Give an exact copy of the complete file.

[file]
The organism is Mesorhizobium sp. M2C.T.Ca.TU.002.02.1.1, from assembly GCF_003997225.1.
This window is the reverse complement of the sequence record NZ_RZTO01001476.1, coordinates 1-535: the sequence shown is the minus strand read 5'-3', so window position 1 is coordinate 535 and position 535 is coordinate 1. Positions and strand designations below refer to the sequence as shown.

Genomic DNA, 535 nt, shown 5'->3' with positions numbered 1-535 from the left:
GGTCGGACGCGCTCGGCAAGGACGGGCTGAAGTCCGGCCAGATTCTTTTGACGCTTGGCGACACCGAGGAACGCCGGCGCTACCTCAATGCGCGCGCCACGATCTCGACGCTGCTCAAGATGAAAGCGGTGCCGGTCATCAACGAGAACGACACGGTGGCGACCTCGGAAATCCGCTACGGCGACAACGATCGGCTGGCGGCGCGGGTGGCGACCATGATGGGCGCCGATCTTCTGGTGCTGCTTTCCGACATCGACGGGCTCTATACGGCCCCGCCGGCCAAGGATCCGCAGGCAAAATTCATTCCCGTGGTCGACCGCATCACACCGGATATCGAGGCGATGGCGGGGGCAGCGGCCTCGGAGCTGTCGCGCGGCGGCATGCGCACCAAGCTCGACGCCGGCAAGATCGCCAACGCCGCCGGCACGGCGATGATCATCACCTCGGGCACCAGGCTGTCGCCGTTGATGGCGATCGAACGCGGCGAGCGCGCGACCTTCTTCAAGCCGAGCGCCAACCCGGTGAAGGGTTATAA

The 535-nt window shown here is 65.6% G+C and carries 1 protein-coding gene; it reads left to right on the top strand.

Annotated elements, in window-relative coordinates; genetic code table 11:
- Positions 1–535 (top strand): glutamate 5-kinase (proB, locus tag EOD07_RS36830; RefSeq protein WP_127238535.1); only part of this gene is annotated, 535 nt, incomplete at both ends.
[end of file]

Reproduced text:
The organism is Mesorhizobium sp. M2C.T.Ca.TU.002.02.1.1, from assembly GCF_003997225.1.
This window is the reverse complement of the sequence record NZ_RZTO01001476.1, coordinates 1-535: the sequence shown is the minus strand read 5'-3', so window position 1 is coordinate 535 and position 535 is coordinate 1. Positions and strand designations below refer to the sequence as shown.

Genomic DNA, 535 nt, shown 5'->3' with positions numbered 1-535 from the left:
GGTCGGACGCGCTCGGCAAGGACGGGCTGAAGTCCGGCCAGATTCTTTTGACGCTTGGCGACACCGAGGAACGCCGGCGCTACCTCAATGCGCGCGCCACGATCTCGACGCTGCTCAAGATGAAAGCGGTGCCGGTCATCAACGAGAACGACACGGTGGCGACCTCGGAAATCCGCTACGGCGACAACGATCGGCTGGCGGCGCGGGTGGCGACCATGATGGGCGCCGATCTTCTGGTGCTGCTTTCCGACATCGACGGGCTCTATACGGCCCCGCCGGCCAAGGATCCGCAGGCAAAATTCATTCCCGTGGTCGACCGCATCACACCGGATATCGAGGCGATGGCGGGGGCAGCGGCCTCGGAGCTGTCGCGCGGCGGCATGCGCACCAAGCTCGACGCCGGCAAGATCGCCAACGCCGCCGGCACGGCGATGATCATCACCTCGGGCACCAGGCTGTCGCCGTTGATGGCGATCGAACGCGGCGAGCGCGCGACCTTCTTCAAGCCGAGCGCCAACCCGGTGAAGGGTTATAA

The 535-nt window shown here is 65.6% G+C and carries 1 protein-coding gene; it reads left to right on the top strand.

Annotated elements, in window-relative coordinates; genetic code table 11:
- Positions 1–535 (top strand): glutamate 5-kinase (proB, locus tag EOD07_RS36830; RefSeq protein WP_127238535.1); only part of this gene is annotated, 535 nt, incomplete at both ends.